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Are You Ready to Upgrade to a Larger Aquarium this Christmas and Move Your Fish to a Healthier and Larger Home???
Can you believe that the Christmas season is already upon us!!! And I know what some of you are thinking: time to get a larger aquarium!!! Yeah!!!
So you will have to remember, when setting up your new tank that you let it run for at least a day to check that the tank does not leak, and that the equipment all works, and to get the temperature stabilized, then introducing the first fish to try to get the cycle going. However, when moving to a larger tank, you are better off setting up the new tank using as much equipment and water from the old tank as possible, and immediately introducing the old fish to their new tank. Do not get any new fish until the tank is stable. Of course, all these steps are explained in details in the extensive manual that you can download immediately at www.first-aquarium-secrets.com.
Follow these steps when moving your fish to a larger aquarium:
Place the new tank where you want it. Rinse all the new equipment and the new gravel and decorations in cool running tap water to remove any dust or debris that has collected from manufacturing, shipping, or storage. Set up the equipment and get everything ready to go for the new tank.
Drain the old tank by siphoning the water into buckets and net the fish and carefully place them in one of these buckets of water. Make sure that the buckets you are using have no residue from soaps or detergents, to prevent the toxicity of these chemicals from harming your fish.
Scoop the gravel out of the old tank and place it in the new tank, then add the water from your buckets to the new tank, leaving the bucket with the fish in it for later. If this is enough water to get the filter started, do so. You should also take this opportunity to set up your decorations in the new tank. Remember, even the decorations in your tank will contain beneficial bacteria for your biological filter, so feel free to use those as well.
If this is enough water for the fish to swim freely, gently net the fish out of the bucket and place them in the new tank. If this is not enough water for the fish to be able to swim freely, you will want to add fresh dechlorinated tap water to the tank until you have enough water for the fish to be able to swim around. Once you have introduced the fish to the new tank, add the water that they were in to the new tank.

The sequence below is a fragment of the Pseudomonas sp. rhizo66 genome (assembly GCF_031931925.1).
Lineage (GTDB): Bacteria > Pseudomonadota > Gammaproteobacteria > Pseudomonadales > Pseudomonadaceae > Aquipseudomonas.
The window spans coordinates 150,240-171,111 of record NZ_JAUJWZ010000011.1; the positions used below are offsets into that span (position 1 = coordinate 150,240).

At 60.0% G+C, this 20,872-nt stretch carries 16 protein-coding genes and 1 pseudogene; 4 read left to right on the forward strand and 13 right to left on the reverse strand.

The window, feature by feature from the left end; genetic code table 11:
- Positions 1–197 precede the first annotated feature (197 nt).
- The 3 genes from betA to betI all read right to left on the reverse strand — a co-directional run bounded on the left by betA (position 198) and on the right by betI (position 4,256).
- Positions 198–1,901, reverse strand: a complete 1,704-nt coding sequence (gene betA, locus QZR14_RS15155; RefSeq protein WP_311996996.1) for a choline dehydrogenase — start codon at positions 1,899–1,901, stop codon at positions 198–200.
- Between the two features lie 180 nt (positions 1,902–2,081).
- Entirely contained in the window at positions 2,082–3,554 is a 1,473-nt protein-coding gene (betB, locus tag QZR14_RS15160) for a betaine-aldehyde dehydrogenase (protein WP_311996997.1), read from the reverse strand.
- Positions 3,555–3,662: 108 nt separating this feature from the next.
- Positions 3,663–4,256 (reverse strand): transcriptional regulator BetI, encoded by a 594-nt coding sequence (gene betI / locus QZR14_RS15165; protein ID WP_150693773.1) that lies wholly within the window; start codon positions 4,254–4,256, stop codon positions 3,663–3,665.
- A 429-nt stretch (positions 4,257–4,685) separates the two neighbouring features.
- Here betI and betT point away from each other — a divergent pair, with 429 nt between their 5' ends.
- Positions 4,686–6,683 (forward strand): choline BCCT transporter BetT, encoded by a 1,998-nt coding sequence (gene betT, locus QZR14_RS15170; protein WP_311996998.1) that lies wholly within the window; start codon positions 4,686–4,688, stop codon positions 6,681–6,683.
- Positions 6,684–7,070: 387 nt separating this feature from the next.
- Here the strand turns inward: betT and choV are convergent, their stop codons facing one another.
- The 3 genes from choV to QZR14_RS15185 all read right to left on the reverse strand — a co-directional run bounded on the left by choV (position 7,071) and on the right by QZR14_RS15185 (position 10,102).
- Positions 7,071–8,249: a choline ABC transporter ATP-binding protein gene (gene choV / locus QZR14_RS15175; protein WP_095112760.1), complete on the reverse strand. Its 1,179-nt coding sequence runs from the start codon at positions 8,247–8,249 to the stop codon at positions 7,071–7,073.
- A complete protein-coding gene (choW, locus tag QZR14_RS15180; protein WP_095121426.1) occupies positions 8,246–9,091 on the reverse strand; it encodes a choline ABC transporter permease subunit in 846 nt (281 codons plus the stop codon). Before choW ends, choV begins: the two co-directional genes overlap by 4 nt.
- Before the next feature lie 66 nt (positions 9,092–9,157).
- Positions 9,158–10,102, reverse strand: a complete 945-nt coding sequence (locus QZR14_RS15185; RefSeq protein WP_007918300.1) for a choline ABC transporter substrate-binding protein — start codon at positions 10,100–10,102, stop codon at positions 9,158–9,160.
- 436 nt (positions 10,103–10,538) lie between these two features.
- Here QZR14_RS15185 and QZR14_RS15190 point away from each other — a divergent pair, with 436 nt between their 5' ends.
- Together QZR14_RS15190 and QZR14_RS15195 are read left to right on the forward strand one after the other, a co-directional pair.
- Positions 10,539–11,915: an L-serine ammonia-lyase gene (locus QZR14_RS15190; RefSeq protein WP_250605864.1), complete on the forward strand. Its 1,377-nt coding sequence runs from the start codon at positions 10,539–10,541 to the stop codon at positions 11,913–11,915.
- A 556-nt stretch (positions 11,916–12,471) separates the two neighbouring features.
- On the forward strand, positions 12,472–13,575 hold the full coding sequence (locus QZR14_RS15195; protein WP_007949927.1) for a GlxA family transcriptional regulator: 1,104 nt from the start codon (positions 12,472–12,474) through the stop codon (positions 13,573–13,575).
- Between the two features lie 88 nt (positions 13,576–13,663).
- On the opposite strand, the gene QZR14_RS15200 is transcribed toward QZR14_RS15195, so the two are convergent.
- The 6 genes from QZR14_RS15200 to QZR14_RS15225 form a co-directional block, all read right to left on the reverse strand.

Top off the tank with fresh dechlorinated tap water. Do your best to keep the water you are adding to the tank close to the temperature of the water that is in the tank. This helps to minimize the stress to the fish and the biological filter due to the move. Floating or standing aquarium thermometers are available at most pet stores, and are fairly inexpensive. Also, the average human hand can differentiate between temperatures within 1/2° Fahrenheit (1/4° Celsius), so keeping the temperature close should not be much of a problem. If your water heater runs out of hot water, feel free to let the tank sit while more water is heated.
After you have the new tank filled, let it sit for at least half an hour, then plug in the heater and begin the process of setting the heater to the correct temperature.
Feed sparingly and do not introduce any new fish for at least 4 weeks to make sure the tank stabilizes well. This will give the bacteria for the biological filter time to populate your new filters and will allow the fish a chance to get used to the new tank.
Once your new tank is set up, remember to watch the fish as though you were cycling the tank again. Following the instructions provided above, you are not likely to have to go through much of this process again, however, it is a possibility. Of course, your new tank will still require regular water changes and routine maintenance of the filters, and the same loving care your fish received in their old home.
Of course, all these steps are explained in clear and simple details in the manual for Setting Up your Aquarium, which you will find at www.first-aquarium-secrets.com.
Setting up a new aquarium can be an exciting adventure and a source of fun for the whole family—even if you have had an aquarium before.
To learn more on how to set up your first aquarium, visit www.first-aquarium-secrets.com
Beginner’s Guide to Starting an Aquarium
About the Author: For the past 25 years, Dr Magne has been involved in the field of health and cancer research, investigating the reasons why we get sick, and whether we can get well outside of the medical field, using alternative solutions. She has counseled many clients and conducted many lectures and trainings.
I am a professisonal counselor, qualified in Psycho-Immunology, Educational Kinesiology, Huna healing techniques, a trainer of NLP and Time Line Therapy. I also qualified in Oriental Remedial Therapy, and Behavioral Modelling, the art and science of replicating excellence in any field.
Dr Magne believes that disease has no place in our life. You can join her newsletter to discover many ways and techniques to improve your health and win over terminal illnesses on www.alternative-health-ebooks.com. Dr Magne discusses spontaneous healing, the reasons we get sick, and how you too can gain vibrant health, no matter where you start. Because it is your birth right!!!